Gum Springs residents are expected to petition the Fairfax County Board of Supervisors this afternoon over traffic concerns and other issues regarding the
“We have a problem with the conditions (regarding construction) and they have limited community involvement with traffic proposals,” said Queenie Cox, President of the New Gum Springs Civic Association.
Cox, who was gathering signature petitions this weekend to present at Tuesday’s Board of Supervisors’ meeting, is concerned that Gum Springs roadways surrounding the hospital will be clogged if the current plan is approved.
Last Wednesday, the Fairfax County Planning Commission okayed expansion plans that the Supervisors will review Tuesday.
Inova representatives have stated previously that the hospital additions won’t cause a major increase in traffic because the institution’s bed number won’t significantly increase. Inova's legal representative cound not be reached for comment.
But Gum Springs residents reported their concerns about traffic problems in areas such as Sherwood Lane and Collingwood Road at a meeting of the MVCCA Planning & Zoning committee and Transportation committee .
Inova Hospital Systems’ legal representative Sarah Hall responded then that Inova will make a contribution to the county for transportation improvements at that site.
When Cox testified before the Planning Commission this year, she requested a detailed phasing plan for the total hospital expansion, and a “quality of life” contribution of $7.92 for each square foot constructed, or $250,000 to offset any negative impact to Gum Springs.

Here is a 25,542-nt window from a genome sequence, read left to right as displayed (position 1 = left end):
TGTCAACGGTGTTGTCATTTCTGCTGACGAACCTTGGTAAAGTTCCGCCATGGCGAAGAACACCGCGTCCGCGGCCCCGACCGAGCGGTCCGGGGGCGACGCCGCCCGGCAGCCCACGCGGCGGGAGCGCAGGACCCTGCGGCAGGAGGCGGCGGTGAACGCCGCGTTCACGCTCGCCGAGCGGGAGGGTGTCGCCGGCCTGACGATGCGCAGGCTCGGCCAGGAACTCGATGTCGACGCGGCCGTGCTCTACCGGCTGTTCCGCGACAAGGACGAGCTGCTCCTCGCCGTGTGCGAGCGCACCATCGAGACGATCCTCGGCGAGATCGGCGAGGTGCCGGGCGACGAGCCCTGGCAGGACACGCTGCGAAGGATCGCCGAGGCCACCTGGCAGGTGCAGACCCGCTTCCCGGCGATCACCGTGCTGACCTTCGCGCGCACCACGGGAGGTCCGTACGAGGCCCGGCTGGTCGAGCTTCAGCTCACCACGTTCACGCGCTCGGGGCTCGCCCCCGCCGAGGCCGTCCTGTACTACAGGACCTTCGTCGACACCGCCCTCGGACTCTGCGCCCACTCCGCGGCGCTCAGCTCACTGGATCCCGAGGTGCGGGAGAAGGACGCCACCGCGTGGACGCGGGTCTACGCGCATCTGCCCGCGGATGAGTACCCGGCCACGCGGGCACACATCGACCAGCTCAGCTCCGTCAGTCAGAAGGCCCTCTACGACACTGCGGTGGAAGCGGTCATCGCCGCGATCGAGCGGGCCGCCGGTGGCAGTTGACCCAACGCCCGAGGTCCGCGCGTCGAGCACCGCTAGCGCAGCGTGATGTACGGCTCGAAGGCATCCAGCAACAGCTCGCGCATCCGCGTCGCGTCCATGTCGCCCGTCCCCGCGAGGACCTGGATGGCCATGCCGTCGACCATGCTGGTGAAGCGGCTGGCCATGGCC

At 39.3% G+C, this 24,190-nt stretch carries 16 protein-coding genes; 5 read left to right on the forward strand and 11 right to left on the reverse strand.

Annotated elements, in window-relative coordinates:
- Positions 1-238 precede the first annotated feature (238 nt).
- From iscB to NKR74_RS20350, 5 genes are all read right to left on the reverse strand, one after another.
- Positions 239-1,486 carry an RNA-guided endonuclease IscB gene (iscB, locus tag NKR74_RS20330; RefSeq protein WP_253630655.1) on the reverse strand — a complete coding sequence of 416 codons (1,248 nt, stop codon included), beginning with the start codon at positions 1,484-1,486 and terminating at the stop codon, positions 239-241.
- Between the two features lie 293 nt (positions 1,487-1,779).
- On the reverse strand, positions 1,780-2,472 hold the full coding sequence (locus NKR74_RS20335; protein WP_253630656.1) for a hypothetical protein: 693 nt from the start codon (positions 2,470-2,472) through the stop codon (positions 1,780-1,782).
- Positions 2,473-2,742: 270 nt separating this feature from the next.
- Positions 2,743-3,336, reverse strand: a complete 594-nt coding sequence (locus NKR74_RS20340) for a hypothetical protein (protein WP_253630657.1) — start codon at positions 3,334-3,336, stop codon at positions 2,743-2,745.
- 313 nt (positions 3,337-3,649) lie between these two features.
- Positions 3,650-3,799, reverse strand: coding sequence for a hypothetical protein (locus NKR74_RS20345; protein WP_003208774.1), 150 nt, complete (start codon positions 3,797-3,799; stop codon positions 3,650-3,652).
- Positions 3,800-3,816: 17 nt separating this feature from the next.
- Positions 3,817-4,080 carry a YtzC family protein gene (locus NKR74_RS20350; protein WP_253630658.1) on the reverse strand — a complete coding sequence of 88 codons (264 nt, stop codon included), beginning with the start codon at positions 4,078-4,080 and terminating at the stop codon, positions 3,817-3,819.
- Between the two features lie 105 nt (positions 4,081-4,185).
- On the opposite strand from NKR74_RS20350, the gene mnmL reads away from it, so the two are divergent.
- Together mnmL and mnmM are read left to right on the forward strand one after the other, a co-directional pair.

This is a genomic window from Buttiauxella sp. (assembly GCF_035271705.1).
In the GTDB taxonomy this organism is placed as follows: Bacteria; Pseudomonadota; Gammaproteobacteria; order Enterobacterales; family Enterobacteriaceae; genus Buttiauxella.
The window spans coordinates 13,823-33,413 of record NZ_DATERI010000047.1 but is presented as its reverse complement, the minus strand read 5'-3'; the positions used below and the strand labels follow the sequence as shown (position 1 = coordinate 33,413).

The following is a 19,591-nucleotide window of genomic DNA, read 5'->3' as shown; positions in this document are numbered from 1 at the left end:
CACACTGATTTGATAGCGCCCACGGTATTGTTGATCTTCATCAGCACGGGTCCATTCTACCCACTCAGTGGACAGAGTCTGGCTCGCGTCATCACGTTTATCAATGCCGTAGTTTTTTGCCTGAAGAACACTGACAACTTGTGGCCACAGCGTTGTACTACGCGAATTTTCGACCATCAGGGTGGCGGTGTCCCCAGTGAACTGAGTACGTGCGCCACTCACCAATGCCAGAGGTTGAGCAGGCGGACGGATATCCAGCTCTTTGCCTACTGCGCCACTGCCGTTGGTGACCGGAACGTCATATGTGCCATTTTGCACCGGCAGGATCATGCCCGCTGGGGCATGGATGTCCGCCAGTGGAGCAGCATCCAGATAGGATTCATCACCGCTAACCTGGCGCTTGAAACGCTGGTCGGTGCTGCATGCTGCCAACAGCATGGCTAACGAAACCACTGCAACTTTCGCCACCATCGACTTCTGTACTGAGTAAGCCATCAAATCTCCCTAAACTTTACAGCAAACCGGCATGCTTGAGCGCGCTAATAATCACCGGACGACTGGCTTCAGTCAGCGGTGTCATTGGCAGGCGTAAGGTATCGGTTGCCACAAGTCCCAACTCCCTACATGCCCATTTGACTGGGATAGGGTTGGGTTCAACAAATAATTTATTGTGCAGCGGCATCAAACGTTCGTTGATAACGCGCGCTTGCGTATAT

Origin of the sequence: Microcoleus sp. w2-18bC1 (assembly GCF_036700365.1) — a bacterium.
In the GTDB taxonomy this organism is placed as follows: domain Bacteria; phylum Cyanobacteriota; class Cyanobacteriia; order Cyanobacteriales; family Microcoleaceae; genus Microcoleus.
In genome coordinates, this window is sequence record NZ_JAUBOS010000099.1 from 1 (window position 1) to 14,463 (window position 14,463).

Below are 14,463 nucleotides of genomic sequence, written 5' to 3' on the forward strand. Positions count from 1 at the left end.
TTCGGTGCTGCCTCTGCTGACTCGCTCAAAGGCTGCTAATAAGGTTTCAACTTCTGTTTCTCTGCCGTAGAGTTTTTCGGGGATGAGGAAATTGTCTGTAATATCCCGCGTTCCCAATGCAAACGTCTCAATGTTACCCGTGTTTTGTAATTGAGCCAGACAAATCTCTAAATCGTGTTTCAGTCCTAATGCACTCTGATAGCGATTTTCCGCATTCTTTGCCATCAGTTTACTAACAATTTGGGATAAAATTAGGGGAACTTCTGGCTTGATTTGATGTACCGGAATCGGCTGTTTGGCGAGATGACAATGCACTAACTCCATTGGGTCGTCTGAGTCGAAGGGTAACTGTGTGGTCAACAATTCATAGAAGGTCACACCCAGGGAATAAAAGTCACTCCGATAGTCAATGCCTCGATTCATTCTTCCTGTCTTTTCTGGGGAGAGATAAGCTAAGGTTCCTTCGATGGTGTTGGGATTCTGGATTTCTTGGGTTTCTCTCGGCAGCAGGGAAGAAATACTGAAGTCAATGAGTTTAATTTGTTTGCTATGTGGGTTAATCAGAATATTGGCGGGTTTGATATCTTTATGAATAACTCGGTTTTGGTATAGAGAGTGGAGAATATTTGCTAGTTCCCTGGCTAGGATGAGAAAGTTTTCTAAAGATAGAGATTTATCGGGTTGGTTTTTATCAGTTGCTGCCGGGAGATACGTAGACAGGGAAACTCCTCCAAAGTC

The Mount Vernon hospital proposal calls for the construction of 322,000 square feet of gross floor area, a six-story parking garage, the addition of 52 beds for a total of 289 hospital beds, emergency care expansion, twin towers, and a wider main access drive from Parkers Lane, according to the county staff report.
Inova representatives have stated t
The hospital campus is located east of Richmond Highway and bounded by Holland Road on the west, Parkers Lane on the east, and Hinson Farm Road on the south.
Gum Springs is the oldest African American community in Fairfax County and was founded by West Ford--a slave freed by George Washington--near the Mount Vernon estate.
According to the Gum Springs Historical Society and Museum website, as many as five hundred of the current neighborhood’s residents are descended from the original settlers.
The Board of Supervisors public hearing on Inova's application is scheduled to start at about 4 p.m. at the Fairfax County Government Center.